(Updates with comment from premier in fourth paragraph, IMF in ninth.)
Nov. 22 (Bloomberg) -- Norway’s economy slowed in the third quarter as a threat to growth from Europe’s debt crisis damped consumer spending.
Gross domestic product, excluding oil, gas and shipping output, grew 0.8 percent in the third quarter after a revised 1.3 percent expansion in the period through June, Oslo-based Statistics Norway said today. That beat the 0.7 percent median estimate of 14 economists surveyed by Bloomberg. Overall, the economy grew 1.4 percent.
The failure of European leaders to end the debt crisis in the euro area is sapping growth in Norway, which sends more than 60 percent of its exports to the region. Central Bank Governor Oeystein Olsen has said he’s ready to cut rates if global prospects worsen, while Finance Minister Sigbjoern Johnsen has said the government is prepared to act if the crisis deepens.
“We still have low unemployment in Norway so the starting point is good but it can quickly change,” Prime Minister Jens Stoltenberg said at a press briefing. “We know from experience that it can change suddenly and strongly.”
The krone was little changed at 7.8197 per euro as of 11:47 a.m. in Oslo. It strengthened 0.3 percent to 5.777 per dollar.
Consumer spending rose 0.2 percent in the quarter, slowing from 0.8 percent growth in the second quarter. Exports gained 5.8 percent, led by increased shipments of natural gas, the statistics office said. Exports of “traditional goods” rose 0.7 percent while investments in mainland Norway fell 0.8 percent in the quarter.
Stoltenberg said today that the government may cut its economic forecast for 3.1 percent growth in 2012. “If growth in the U.S. and Europe has been adjusted down, it will influence Norwegian growth because we sell our paper, aluminum and salmon to those markets,” he told reporters in Oslo today.
Norway, the seventh-largest oil exporter, has been shielded from the worst of the debt crisis and boasts surpluses and unemployment below 3 percent.
Norway is “better placed” than most in Europe to weather an intensification of the euro area’s debt turmoil, the International Monetary Fund said in a report today. The country’s mainland economy, which excludes oil and shipping output, will grow “moderately” and is projected to expand about 2.5 percent in 2011 and 2012, the Washington-based group said in a report presented in Oslo.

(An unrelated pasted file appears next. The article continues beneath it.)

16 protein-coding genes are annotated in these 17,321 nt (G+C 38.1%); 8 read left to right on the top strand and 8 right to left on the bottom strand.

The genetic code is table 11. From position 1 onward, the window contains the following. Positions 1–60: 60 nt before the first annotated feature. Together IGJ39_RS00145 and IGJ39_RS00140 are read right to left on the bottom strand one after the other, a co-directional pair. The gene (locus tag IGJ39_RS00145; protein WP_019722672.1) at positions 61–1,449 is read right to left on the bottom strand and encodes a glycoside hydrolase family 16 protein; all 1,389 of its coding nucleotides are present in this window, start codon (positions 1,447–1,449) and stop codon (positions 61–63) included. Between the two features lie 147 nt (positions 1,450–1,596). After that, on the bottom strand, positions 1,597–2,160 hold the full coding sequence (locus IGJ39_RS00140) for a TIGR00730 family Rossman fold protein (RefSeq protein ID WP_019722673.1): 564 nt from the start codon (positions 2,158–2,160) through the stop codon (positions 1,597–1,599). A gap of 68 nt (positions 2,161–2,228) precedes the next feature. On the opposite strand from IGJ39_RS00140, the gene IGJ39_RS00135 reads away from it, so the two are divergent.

The European Central Bank said the euro area may slip back into recession as governments implement tougher austerity measures to fight the debt crisis. Growth in Germany, the region’s largest economy, may slow to a near standstill next year, the Bundesbank said yesterday.
The ECB unexpectedly cut its benchmark rate by 0.25 percentage point this month to 1.25 percent. Norway’s central bank kept its overnight deposit rate at 2.25 percent in October. Policy makers next meet on Dec. 14 to decide on interest rates.
“The effects of the international downturn have also become visible in the Norwegian exports data,” said Bjoern- Roger Wilhelmsen, chief interest rates strategist at First Securities ASA in Oslo, in a note yesterday. “The value of non- energy exports is on a downward trend and Norges Bank’s forecast of 3 percent real growth in mainland-Norway next year already looks too optimistic,”
--Editors: Jonas Bergman, Tasneem Brogger
To contact the reporter on this story: Josiane Kremer in Oslo at Jkremer4@bloomberg.net
To contact the editor responsible for this story: Tasneem Brogger at firstname.lastname@example.org